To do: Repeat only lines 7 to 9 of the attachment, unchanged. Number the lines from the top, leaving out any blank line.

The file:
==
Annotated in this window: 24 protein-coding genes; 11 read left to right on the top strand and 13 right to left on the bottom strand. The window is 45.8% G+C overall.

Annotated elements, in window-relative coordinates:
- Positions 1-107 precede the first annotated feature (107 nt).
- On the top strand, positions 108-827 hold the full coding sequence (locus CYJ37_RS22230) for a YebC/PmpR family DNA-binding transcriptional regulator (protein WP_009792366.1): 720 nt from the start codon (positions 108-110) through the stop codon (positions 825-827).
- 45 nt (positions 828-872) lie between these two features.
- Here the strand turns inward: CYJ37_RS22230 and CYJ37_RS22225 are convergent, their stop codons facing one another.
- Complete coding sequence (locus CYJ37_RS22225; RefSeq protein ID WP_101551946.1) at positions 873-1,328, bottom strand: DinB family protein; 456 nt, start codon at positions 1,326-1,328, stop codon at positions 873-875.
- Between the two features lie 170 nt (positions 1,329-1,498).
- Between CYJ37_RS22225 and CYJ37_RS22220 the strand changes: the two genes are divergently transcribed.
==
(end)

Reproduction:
- Complete coding sequence (locus CYJ37_RS22225; RefSeq protein ID WP_101551946.1) at positions 873-1,328, bottom strand: DinB family protein; 456 nt, start codon at positions 1,326-1,328, stop codon at positions 873-875.
- Between the two features lie 170 nt (positions 1,329-1,498).
- Between CYJ37_RS22225 and CYJ37_RS22220 the strand changes: the two genes are divergently transcribed.